The Best Led Zeppelin Love Songs
Led Zeppelin in 1968 - Michael Ochs Archives/Getty Images
There were no bands at the time that could compete with Led Zeppelin. They were more than just another classic rock band because of the powerful blues, aural experiments, soft acoustic tunes, and dips into folk they included in their repertoire. Despite them being heavily associated with heavy rock and crossing the line of metal rock, they also managed to pen several incredible love songs throughout their career. You can check out the best of them below.
“All of My Love” – In Through the Out Door (1979)
Bassist John Paul Jones used a synthesizer to write most of In Through The Out Door’s songs and the results lacked the band’s signature electric blues sound. One of the greatest instances of the way he steered the band is “All of My Love,” which Page found to be jarring. The song was written by singer Robert Plant about his child who passed away abruptly in 1977.
“Whole Lotta Love” – Led Zeppelin II (1969)
It’s no big deal that Led Zeppelin has the finest love song ever. There’s a little bit of everything on Led Zeppelin II’s opening track, from Page’s primitive blues riff to Plant’s best vocal work and some masterful studio experimentation. Because of the song’s popularity, Atlantic Records released a shortened version of “Whole Lotta Love” as a single. Page was dismayed by how much acoustic exploration was eliminated, But, Led Zeppelin’s original, extended rendition of the song made it to radio playlists for the first time in 1997.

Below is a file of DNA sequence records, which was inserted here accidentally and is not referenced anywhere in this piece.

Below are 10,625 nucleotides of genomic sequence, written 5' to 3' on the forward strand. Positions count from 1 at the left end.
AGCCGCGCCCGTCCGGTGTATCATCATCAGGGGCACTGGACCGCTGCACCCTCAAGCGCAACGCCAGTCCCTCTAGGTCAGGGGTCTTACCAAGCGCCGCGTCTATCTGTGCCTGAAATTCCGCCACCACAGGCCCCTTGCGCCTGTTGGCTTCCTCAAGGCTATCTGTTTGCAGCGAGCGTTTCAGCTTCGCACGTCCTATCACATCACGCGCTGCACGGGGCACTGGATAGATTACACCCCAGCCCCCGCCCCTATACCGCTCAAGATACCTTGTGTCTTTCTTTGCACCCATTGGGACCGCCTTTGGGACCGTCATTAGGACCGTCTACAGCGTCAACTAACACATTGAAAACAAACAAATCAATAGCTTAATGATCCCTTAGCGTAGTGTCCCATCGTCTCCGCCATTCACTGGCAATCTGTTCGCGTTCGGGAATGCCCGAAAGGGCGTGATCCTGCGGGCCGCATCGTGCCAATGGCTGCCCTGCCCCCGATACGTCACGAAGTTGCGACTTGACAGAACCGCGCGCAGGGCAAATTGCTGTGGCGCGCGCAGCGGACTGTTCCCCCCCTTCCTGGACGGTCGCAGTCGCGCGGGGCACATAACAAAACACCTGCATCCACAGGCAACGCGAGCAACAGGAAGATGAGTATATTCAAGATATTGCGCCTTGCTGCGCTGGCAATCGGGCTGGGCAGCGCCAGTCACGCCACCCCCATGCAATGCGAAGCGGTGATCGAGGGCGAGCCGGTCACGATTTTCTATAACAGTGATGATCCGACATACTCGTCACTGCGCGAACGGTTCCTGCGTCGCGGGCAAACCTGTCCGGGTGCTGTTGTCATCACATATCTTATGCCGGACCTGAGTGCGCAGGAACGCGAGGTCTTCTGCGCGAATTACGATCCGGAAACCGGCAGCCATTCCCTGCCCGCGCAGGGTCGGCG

“Since I’ve Been Loving You” – Led Zeppelin III (1970)
“Since I’ve Been Loving You” was the most challenging song to record because the band had already performed it live before recording an album, but they wanted to create something fresh out of a traditional blues tune. After giving the song a few good whacks, the band got the take they were looking for, with some of Plant’s finest vocal performance, John Bonham’s intense drumming at the crucial moments, and Jones playing keyboard with his hands and bass with foot pedals. Not to mention Page, who played his finest guitar solo outside of “Stairway to Heaven” on this track.
“Living Loving Maid (She’s Just a Woman)” – Led Zeppelin II (1969)
Perhaps the fact that “Living Loving Maid (She’s Just a Woman)” has never been performed at a Led Zeppelin performance is due to guitarist Jimmy Page’s distaste for the song. Despite its simplicity as a blues-based theme, the primary riff of “Living Loving Maid” is incredibly memorable. It’s a starting point for aspiring guitarists who, if only for a little time, want to feel like they’re the legendary guitarist.